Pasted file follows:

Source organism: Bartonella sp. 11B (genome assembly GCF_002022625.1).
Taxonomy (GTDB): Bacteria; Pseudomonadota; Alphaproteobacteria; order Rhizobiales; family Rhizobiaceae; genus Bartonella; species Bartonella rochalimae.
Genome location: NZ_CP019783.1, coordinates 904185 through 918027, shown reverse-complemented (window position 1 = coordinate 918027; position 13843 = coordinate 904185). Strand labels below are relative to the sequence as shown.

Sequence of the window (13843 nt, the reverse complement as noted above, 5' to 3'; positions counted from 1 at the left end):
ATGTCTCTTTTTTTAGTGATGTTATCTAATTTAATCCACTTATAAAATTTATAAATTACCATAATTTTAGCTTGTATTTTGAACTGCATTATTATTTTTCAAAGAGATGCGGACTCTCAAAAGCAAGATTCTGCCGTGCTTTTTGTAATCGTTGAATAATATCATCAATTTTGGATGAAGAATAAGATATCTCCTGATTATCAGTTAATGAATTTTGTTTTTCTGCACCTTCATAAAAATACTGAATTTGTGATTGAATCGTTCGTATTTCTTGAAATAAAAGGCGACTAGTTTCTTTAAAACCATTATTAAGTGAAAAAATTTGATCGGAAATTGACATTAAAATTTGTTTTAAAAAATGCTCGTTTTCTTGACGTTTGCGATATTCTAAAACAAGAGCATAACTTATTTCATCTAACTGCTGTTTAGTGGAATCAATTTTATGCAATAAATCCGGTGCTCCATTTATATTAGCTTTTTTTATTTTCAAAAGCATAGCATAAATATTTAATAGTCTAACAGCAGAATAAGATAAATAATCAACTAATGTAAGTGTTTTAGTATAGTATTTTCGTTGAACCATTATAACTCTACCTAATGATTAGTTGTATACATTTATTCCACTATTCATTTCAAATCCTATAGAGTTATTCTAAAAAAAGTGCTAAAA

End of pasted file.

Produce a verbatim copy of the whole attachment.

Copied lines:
Source organism: Bartonella sp. 11B (genome assembly GCF_002022625.1).
Taxonomy (GTDB): Bacteria; Pseudomonadota; Alphaproteobacteria; order Rhizobiales; family Rhizobiaceae; genus Bartonella; species Bartonella rochalimae.
Genome location: NZ_CP019783.1, coordinates 904185 through 918027, shown reverse-complemented (window position 1 = coordinate 918027; position 13843 = coordinate 904185). Strand labels below are relative to the sequence as shown.

Sequence of the window (13843 nt, the reverse complement as noted above, 5' to 3'; positions counted from 1 at the left end):
ATGTCTCTTTTTTTAGTGATGTTATCTAATTTAATCCACTTATAAAATTTATAAATTACCATAATTTTAGCTTGTATTTTGAACTGCATTATTATTTTTCAAAGAGATGCGGACTCTCAAAAGCAAGATTCTGCCGTGCTTTTTGTAATCGTTGAATAATATCATCAATTTTGGATGAAGAATAAGATATCTCCTGATTATCAGTTAATGAATTTTGTTTTTCTGCACCTTCATAAAAATACTGAATTTGTGATTGAATCGTTCGTATTTCTTGAAATAAAAGGCGACTAGTTTCTTTAAAACCATTATTAAGTGAAAAAATTTGATCGGAAATTGACATTAAAATTTGTTTTAAAAAATGCTCGTTTTCTTGACGTTTGCGATATTCTAAAACAAGAGCATAACTTATTTCATCTAACTGCTGTTTAGTGGAATCAATTTTATGCAATAAATCCGGTGCTCCATTTATATTAGCTTTTTTTATTTTCAAAAGCATAGCATAAATATTTAATAGTCTAACAGCAGAATAAGATAAATAATCAACTAATGTAAGTGTTTTAGTATAGTATTTTCGTTGAACCATTATAACTCTACCTAATGATTAGTTGTATACATTTATTCCACTATTCATTTCAAATCCTATAGAGTTATTCTAAAAAAAGTGCTAAAA